The authors would like to thank Editage (www.editage.com) for English language editing.

Conflict of interest

The authors declare that there is no conflict of interest.

Funding

This research did not receive any specific grant from funding agencies in the public, commercial, or not-for-profit sectors.

Authors’ contribution

Mitsuhiro Isaka: principal investigator, study idea, study design, data analysis, and manuscript preparation; Tamashima Yumi, Reimi Hayashida, and Ryuji Araki: data collection and data analysis.


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How to Cite this Article
Pubmed Style

Isaka M, Hayashida R, Tamashima Y, Araki R, . Effects of timolol maleate eye drops on experimentally dilated cardiomyopathy and healthy rabbits. Open Vet J. 2021; 11(3): 390-393. doi:10.5455/OVJ.2021.v11.i3.9


Web Style

Isaka M, Hayashida R, Tamashima Y, Araki R, . Effects of timolol maleate eye drops on experimentally dilated cardiomyopathy and healthy rabbits. https://www.openveterinaryjournal.com/?mno=70417 [Access: February 07, 2023]. doi:10.5455/OVJ.2021.v11.i3.9


AMA (American Medical Association) Style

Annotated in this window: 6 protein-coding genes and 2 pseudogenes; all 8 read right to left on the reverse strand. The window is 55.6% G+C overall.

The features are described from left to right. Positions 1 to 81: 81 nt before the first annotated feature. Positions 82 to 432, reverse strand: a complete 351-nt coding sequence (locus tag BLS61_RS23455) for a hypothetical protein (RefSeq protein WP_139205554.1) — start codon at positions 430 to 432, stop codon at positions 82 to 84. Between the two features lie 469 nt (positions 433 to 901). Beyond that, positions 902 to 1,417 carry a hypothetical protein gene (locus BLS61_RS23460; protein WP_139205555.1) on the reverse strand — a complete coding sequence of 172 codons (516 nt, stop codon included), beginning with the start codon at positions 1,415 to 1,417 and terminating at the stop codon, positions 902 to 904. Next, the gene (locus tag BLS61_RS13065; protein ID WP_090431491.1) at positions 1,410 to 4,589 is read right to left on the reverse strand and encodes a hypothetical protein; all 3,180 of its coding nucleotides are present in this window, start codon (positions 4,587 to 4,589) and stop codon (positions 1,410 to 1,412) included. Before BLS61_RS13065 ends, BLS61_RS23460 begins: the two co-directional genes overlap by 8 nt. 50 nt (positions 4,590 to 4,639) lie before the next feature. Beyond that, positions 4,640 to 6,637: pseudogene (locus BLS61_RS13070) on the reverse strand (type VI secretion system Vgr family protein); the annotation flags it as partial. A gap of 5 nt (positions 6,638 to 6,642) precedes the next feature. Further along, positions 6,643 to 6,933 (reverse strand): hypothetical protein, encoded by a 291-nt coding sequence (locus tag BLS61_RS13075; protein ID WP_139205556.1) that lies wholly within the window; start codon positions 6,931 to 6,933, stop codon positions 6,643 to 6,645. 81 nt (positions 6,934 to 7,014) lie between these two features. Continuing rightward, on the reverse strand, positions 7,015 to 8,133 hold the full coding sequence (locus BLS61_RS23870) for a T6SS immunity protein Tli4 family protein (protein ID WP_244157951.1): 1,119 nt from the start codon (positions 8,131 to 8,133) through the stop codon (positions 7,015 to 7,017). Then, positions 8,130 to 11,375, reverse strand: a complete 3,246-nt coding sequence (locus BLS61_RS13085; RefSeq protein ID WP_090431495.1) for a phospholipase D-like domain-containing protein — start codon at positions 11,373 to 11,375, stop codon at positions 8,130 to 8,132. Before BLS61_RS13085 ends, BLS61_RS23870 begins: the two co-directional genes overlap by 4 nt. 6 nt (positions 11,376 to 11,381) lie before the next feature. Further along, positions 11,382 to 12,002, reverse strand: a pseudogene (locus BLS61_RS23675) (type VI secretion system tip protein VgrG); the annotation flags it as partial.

Isaka M, Hayashida R, Tamashima Y, Araki R, . Effects of timolol maleate eye drops on experimentally dilated cardiomyopathy and healthy rabbits. Open Vet J. 2021; 11(3): 390-393. doi:10.5455/OVJ.2021.v11.i3.9



Vancouver/ICMJE Style

Isaka M, Hayashida R, Tamashima Y, Araki R, . Effects of timolol maleate eye drops on experimentally dilated cardiomyopathy and healthy rabbits. Open Vet J. (2021), [cited February 07, 2023]; 11(3): 390-393. doi:10.5455/OVJ.2021.v11.i3.9



Harvard Style

Isaka, M., Hayashida, R., Tamashima, Y., Araki, R. & (2021) Effects of timolol maleate eye drops on experimentally dilated cardiomyopathy and healthy rabbits. Open Vet J, 11 (3), 390-393. doi:10.5455/OVJ.2021.v11.i3.9



Turabian Style

Isaka, Mitsuhiro, Reimi Hayashida, Yuumi Tamashima, Ryuji Araki, and . 2021. Effects of timolol maleate eye drops on experimentally dilated cardiomyopathy and healthy rabbits. Open Veterinary Journal, 11 (3), 390-393. doi:10.5455/OVJ.2021.v11.i3.9



Chicago Style

Isaka, Mitsuhiro, Reimi Hayashida, Yuumi Tamashima, Ryuji Araki, and . "Effects of timolol maleate eye drops on experimentally dilated cardiomyopathy and healthy rabbits." Open Veterinary Journal 11 (2021), 390-393. doi:10.5455/OVJ.2021.v11.i3.9



MLA (The Modern Language Association) Style

Isaka, Mitsuhiro, Reimi Hayashida, Yuumi Tamashima, Ryuji Araki, and . "Effects of timolol maleate eye drops on experimentally dilated cardiomyopathy and healthy rabbits." Open Veterinary Journal 11.3 (2021), 390-393. Print. doi:10.5455/OVJ.2021.v11.i3.9



APA (American Psychological Association) Style

Isaka, M., Hayashida, R., Tamashima, Y., Araki, R. & (2021) Effects of timolol maleate eye drops on experimentally dilated cardiomyopathy and healthy rabbits. Open Veterinary Journal, 11 (3), 390-393. doi:10.5455/OVJ.2021.v11.i3.9